A Festival for the greatest violinist of all time

Niccolò Paganini was born in Genoa on October 27, 1782 from a modest family originally from Carro (in the province of La Spezia). Niccolò’s paternal grandfather, a certain Giovanni Battista Paganini, lived in Carro until he moved to Genoa, marrying in 1745 with Maria Angela Teresa Gambero.

They settled in Vico dei Parmeggiani and had two children, one of whom, Francesco Antonio Maria, will be Niccolò’s father. Antonio made packaging at the port and was fond of music; with his mother Teresa they lived in Vico Fosse del Colle, at the Passo della Gatta Mora, a caruggio in Genoa.

From an early age Niccolò learned from his father the first notions of music on the mandolin and, later, he was directed, again by his father, to the study of the violin. It is not without reason that Paganini is considered self-taught, as his two teachers were of little value and he received only about thirty composition lessons from Gaspare Ghiretti. Despite this, at the age of 12, he was already being listened to in the churches of Genoa and gave a concert in 1795 at the Sant’Agostino theater, performing his variations for guitar and violin on the Piedmontese aria “La Carmagnola”, which have been lost. .

The transfer to Parma

His father took him to Parma in 1796, at the age of 14. In Parma, Niccolò fell ill with pneumonia and was treated with bloodletting, which weakened him and forced him to rest in his father’s house in Romairone, in Val Polcevera, near San Quirico. Here he studied for up to 10-12 hours a day on a violin built by Guarneri, given to him by an admirer from Parma. Paganini imitated natural sounds, birdsong, animal sounds, instrument timbres, such as the flute, trumpet and horn. He later gave concerts in Northern Italy and Tuscany. Having achieved a prodigious skill, he went back to Tuscany, where he received the warmest welcome.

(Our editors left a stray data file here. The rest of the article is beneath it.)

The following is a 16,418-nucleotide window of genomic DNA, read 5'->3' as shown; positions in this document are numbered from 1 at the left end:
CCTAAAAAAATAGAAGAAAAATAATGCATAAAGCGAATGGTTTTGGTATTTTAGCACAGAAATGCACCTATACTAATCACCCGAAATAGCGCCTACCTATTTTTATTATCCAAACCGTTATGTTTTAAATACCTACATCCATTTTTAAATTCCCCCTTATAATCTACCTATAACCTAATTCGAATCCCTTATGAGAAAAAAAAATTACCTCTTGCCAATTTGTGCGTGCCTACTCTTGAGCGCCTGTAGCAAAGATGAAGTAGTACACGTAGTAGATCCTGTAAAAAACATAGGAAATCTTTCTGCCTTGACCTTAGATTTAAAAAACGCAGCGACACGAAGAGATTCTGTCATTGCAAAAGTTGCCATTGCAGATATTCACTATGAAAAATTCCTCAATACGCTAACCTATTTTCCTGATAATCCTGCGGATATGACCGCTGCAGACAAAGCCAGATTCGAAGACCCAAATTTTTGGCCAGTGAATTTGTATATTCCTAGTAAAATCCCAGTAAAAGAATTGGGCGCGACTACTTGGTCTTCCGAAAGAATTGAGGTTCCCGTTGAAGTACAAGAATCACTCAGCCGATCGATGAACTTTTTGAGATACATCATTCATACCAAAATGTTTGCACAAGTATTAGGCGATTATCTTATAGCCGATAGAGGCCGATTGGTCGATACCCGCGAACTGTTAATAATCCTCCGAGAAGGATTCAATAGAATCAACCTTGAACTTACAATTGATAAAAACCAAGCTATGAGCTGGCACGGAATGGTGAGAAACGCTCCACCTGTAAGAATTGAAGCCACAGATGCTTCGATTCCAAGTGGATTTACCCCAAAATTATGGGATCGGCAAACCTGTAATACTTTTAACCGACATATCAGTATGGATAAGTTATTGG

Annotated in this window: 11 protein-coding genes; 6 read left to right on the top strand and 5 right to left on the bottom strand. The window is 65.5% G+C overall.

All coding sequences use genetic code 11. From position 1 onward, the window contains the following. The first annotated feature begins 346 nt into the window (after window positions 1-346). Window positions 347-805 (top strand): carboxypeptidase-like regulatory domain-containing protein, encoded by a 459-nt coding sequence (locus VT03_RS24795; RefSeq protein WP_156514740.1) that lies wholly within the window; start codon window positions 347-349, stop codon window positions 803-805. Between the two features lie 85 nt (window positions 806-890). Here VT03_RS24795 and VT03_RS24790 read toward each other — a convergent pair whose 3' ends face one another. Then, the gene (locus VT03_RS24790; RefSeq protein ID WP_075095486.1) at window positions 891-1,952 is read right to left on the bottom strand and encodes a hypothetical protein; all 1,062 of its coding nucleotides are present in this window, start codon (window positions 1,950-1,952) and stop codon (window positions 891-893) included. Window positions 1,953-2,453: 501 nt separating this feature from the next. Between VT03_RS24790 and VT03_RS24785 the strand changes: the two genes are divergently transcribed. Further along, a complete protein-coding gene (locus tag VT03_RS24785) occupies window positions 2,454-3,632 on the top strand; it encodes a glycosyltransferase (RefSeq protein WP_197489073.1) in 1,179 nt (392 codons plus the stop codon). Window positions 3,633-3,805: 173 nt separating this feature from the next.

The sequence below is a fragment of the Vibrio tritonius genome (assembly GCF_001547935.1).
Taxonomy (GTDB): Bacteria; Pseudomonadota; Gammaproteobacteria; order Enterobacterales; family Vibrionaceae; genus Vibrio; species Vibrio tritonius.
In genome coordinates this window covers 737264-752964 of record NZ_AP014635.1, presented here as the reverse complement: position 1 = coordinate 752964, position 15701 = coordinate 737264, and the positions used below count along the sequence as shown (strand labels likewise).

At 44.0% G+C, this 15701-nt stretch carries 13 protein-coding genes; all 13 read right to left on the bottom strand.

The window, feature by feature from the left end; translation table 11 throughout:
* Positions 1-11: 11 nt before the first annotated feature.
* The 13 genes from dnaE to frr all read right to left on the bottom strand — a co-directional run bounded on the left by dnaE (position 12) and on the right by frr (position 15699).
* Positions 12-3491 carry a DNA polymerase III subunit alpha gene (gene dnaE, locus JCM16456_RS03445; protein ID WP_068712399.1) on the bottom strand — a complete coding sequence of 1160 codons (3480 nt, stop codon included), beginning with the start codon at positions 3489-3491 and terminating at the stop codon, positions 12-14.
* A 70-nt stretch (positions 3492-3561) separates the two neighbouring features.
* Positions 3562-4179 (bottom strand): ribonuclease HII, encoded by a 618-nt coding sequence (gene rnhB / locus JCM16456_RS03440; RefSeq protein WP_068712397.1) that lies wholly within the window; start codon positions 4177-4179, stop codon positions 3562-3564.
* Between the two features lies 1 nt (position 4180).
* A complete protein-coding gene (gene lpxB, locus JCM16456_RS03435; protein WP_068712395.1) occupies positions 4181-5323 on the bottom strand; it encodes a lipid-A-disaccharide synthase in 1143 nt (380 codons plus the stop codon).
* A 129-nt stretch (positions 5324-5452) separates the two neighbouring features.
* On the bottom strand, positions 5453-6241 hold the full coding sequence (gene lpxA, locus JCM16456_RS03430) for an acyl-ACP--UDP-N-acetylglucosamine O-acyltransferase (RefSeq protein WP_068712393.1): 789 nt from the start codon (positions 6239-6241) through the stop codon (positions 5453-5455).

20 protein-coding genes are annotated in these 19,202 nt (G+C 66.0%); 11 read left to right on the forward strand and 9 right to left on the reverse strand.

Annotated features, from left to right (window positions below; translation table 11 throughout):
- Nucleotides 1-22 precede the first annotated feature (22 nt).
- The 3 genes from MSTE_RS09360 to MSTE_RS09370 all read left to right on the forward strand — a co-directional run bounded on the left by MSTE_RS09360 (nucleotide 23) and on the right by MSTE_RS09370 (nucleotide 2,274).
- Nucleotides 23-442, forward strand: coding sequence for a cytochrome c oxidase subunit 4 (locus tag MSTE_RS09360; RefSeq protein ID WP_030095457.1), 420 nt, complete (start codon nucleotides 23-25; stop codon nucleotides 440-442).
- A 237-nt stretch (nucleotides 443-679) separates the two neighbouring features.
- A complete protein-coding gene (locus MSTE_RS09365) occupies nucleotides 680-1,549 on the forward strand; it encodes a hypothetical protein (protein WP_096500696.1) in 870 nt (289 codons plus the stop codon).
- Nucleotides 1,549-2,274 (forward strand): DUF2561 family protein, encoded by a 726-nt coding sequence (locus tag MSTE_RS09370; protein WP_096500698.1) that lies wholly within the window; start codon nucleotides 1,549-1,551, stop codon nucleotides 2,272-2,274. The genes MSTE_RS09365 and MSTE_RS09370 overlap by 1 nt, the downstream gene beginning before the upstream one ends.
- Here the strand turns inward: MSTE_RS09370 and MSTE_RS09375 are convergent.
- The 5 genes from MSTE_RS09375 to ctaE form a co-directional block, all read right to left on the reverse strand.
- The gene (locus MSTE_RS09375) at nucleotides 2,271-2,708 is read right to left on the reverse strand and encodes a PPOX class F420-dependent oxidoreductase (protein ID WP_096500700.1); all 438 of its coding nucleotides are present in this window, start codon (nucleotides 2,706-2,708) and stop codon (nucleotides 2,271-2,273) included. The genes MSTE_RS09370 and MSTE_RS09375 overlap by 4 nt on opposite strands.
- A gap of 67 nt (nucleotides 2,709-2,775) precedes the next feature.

In 1801, at the age of 19, he stopped his concert activity and devoted himself for some time to agriculture and the study of the guitar.
In a short time he also became a virtuoso on the guitar and wrote many unpublished sonatas, variations and concertos; dissatisfied, he began to write sonatas for violin and guitar, trios and quartets in conjunction with stringed instruments.

Paganini wrote for six-string guitar, which at that time supplanted the “Spanish” one with five choirs (four double strings and a single in the upper part called cantino), and this explains his flair in the crackling pizzicato on the violin.

The return to Genoa

At the end of 1804, at the age of 22, he reappeared in Genoa, but returned to Lucca the following year, where he accepted the position of first violin soloist at the court of Princess Elisa (called Marianna) Baciocchi, Napoleon’s sister. When the court moved to Florence in 1809, Paganini followed it, but due to a trivial accident he left it and did not want to return, despite numerous invitations. In Turin he was invited to play in the castle of Stupinigi by another of Napoleon’s sisters, Paolina Borghese.

In his life, Paganini traveled through Italy three times, being applauded in numerous cities. The first of these cities was Milan in 1813, at the age of 31, on 29 October, at the Carcano theater. Critics hailed him as the world’s first violinist. Here in the space of several years he gave 37 concerts, partly at La Scala and partly at Carcano.